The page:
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Key components and take away message with rotator cuff injury:
The rotator cuff can be injured from overuse and wear and tear while also being exposed during trauma from impact or a fall.
Rotator cuff injuries and pathology are very common in all types of individuals including athletes, active people and those that are generally sedentary.
Rotator cuff injuries usually occur from the gradual wearing of the tissues where a small percentage can occur from a single injury or trauma.
At some point, everyone has at least heard of the rotator cuff and its general function. Shoulder pain has been found to be the third most common cause of musculoskeletal pain with it commonly found in individuals over the age of 45 reporting issues to their primary care physician.
The shoulder is a very dynamic joint and it requires an incredible balance of mobility and stability for proper function.
Injuries can range from minor to very severe, producing major levels of dysfunction if not addressed properly.
In this article, we will discuss the function of the rotator cuff, mechanisms of injury, and what the latest research demonstrates regarding treatment and rehabilitation techniques.
The rotator cuff is comprised of 4 primary muscles that basically act as a “cuff” to the glenohumeral joint or in other words, the head of the shoulder.
These are the:
Like all muscles in the human body, the names are Latin and named after their origin and function. The muscles originate on the scapula and insert onto the humerus where they wrap around and provide a balance of control for the arm as it is moved into different planes of motion.
Other muscles such as the trapezius, serratus anterior, levator scapulae, rhomboids, and latissimus dorsi also contribute towards proper shoulder function but are far less likely to become injured.
The rotator cuff has a high disposition towards injury due to its function, location and the demands of the muscles during activity.
The rotator cuff provides an essential function for the shoulder.
It has to provide a balance of force to move the arm in multiple directions while compressing and centering the humeral head within the glenoid fossa (the head of your shoulder into the socket).
This is called dynamic stability and in order to prevent excessive superior translation of the humerus from the actions of the deltoid, the rotator cuff has to work efficiently.
When there is an imbalance in forces from bigger muscles such as the deltoid and pectoralis compared to the rotator cuff, subacromial impingement occurs.
This is where there is impingement; “trapping” or “jamming” of one of the rotator cuff tendons.
It usually is the supraspinatus tendon since it is the one that travels in this space. This is the most common type of impingement. Other types of impingement can occur deeper in the joint and in other areas, affecting other rotator cuff muscles.
There is a fine balance of movement that occurs in the shoulder with a ratio of degrees between the humeral head and scapula from the rotator cuff function. This is referred to as the scapulohumeral rhythm.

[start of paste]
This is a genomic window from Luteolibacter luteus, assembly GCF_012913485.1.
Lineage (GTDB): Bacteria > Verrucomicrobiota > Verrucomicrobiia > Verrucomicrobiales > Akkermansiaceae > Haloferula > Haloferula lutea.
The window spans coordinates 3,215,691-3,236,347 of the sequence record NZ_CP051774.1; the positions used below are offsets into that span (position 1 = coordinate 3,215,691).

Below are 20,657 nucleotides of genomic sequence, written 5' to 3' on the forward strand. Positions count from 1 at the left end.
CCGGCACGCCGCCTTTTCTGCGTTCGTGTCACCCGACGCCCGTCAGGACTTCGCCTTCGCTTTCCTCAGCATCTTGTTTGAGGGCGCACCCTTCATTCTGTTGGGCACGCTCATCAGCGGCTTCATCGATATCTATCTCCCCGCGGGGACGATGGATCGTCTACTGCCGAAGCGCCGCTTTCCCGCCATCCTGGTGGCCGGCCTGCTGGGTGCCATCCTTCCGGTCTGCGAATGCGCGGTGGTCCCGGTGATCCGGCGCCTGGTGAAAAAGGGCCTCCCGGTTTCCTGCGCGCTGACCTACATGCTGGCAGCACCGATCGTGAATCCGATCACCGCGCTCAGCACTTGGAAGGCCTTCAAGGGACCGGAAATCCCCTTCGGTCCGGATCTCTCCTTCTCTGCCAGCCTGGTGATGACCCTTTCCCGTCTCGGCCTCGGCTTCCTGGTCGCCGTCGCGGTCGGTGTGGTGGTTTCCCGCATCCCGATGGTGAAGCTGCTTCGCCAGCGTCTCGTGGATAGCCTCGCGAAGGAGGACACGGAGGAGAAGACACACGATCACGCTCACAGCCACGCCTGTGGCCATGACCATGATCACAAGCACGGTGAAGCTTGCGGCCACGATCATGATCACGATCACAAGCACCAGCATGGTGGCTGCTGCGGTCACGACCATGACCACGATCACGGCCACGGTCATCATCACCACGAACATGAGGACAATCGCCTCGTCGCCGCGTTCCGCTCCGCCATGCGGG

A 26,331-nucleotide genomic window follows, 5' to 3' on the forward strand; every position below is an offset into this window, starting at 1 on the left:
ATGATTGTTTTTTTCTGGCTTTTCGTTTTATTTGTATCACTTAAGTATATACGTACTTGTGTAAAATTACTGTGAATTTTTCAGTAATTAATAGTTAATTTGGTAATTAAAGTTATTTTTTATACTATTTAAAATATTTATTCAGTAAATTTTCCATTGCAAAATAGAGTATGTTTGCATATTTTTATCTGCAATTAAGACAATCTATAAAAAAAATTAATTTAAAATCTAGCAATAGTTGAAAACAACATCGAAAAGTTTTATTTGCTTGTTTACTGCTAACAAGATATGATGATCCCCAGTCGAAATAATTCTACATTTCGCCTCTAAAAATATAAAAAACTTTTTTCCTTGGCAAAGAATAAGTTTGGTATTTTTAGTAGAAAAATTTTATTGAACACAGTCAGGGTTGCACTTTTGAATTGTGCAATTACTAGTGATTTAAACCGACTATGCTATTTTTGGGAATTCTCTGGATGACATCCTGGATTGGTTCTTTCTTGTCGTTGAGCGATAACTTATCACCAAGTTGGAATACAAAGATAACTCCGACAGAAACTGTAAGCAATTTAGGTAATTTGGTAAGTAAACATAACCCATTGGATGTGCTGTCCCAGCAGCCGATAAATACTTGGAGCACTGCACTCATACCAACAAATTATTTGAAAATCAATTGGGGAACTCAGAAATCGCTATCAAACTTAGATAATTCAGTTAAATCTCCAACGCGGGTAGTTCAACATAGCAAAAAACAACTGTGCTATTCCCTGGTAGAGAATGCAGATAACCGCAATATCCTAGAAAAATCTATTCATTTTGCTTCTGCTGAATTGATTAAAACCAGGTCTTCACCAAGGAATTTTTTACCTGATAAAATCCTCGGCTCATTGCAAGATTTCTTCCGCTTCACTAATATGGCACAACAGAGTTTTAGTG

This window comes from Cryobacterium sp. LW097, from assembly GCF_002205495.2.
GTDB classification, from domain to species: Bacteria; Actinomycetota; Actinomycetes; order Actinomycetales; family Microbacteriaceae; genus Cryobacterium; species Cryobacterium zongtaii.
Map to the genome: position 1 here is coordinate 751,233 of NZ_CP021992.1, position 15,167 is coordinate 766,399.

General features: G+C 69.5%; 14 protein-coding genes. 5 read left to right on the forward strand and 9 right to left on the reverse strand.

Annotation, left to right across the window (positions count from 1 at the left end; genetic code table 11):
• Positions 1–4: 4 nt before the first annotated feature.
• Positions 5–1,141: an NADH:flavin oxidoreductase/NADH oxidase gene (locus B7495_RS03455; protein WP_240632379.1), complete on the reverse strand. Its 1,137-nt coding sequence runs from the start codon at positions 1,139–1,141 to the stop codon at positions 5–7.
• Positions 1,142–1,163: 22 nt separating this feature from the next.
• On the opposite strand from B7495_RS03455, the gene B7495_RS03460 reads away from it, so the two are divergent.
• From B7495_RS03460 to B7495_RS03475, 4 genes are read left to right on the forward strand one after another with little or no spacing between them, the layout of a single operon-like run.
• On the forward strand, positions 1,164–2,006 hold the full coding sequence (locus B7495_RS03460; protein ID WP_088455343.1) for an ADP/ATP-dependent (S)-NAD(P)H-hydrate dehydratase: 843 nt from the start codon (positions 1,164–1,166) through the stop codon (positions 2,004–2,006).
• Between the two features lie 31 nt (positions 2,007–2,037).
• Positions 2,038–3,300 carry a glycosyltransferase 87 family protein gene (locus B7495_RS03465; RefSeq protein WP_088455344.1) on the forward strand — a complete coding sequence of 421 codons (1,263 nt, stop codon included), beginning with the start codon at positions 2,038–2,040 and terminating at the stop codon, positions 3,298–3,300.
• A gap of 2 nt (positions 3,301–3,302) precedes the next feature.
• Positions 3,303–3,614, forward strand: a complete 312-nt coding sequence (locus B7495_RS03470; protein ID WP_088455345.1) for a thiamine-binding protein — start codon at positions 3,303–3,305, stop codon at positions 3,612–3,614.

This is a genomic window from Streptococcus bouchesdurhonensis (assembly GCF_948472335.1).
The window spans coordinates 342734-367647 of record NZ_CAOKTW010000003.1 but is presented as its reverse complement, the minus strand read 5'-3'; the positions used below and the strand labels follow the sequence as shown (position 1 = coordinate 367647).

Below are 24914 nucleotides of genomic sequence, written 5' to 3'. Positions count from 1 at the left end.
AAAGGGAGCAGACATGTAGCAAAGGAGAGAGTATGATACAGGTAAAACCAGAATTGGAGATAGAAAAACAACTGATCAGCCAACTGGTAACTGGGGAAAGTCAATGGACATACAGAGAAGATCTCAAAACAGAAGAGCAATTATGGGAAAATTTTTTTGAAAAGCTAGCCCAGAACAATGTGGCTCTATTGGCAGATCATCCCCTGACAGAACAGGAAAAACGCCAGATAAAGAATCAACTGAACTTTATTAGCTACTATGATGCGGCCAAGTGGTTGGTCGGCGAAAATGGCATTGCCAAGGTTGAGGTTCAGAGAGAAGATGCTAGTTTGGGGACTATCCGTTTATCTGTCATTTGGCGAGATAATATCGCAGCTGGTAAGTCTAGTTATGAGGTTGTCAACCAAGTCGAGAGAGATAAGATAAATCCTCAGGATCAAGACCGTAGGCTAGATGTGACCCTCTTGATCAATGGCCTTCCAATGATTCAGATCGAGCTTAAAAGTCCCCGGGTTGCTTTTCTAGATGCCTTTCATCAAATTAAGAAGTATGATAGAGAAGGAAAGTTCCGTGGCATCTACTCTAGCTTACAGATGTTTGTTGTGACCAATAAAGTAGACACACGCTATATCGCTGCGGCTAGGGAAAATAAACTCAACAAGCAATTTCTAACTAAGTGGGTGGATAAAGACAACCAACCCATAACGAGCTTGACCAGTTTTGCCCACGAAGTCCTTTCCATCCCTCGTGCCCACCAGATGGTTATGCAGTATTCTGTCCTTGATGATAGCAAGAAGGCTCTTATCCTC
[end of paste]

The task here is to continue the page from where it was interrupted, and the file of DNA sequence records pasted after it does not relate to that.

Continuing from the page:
The scapula rotates in the frontal plane (front of the body) with elevation of the arm occurring approximately 1 degree for every 2 degrees of humeral elevation to around 120 degrees of elevation.
Once the arm gets past 120 degrees or to the point where the elbow starts approaching the side of the face, the ratio is 1:1. When this rhythm is off, problems occur.
Individuals with rotator cuff pathology demonstrate deficient muscle firing patterns as shown on EMG findings and those with increased laxity and instability in their shoulders also demonstrate deficient muscle function.
EMG stands for electromyography, which is how objective muscle function is measured most accurately.
The image above is demonstrating the angle of pull of the muscles of the shoulder
The angles of pull of the shoulder muscles with elevation of the arm
The rotator cuff muscles work mostly to begin elevation of the arm at the side or in front of the body. They also work to coordinate rotational movements of the arm at the side of the body or overhead.
Once the arm reaches greater heights, the bigger muscles such as the deltoid take over but the rotator cuff is still functioning to help coordinate the arm.
Exercise prescription during the rehabilitation of these muscles is targeted based on specific movements to ensure the isolation of the proper muscles.
Due to the dynamic nature of the shoulder, it is very easy for certain muscles to compensate for weakness in areas. Ensuring proper positioning of the arm and torso during exercise will promote proper muscle activation.
The above image demonstrates an exercise used to target the lower trapezius muscle. In this position it is important to ensure that there is no compensation from the upper trapezius or levator scapule muscle. If compensation is occurring, shoulder shrugging or neck tension is often noted.
Poor posture is often a contributing factor towards rotator cuff pathology. The poor positioning of the thoracic spine and torso affects the shoulder girdle and the mechanics of the scapula.
Sedentary individuals or those at a desk job can be predispositioned towards rotator cuff issues due to poor posture. A slouched posture prevents proper upward rotation and scapulohumeral rhythm, which then puts a strain on the rotator cuff through impingement.
This is why it is important for overhead athletes such as quarterbacks, volleyball players, pitchers and tennis players to maintain proper posture.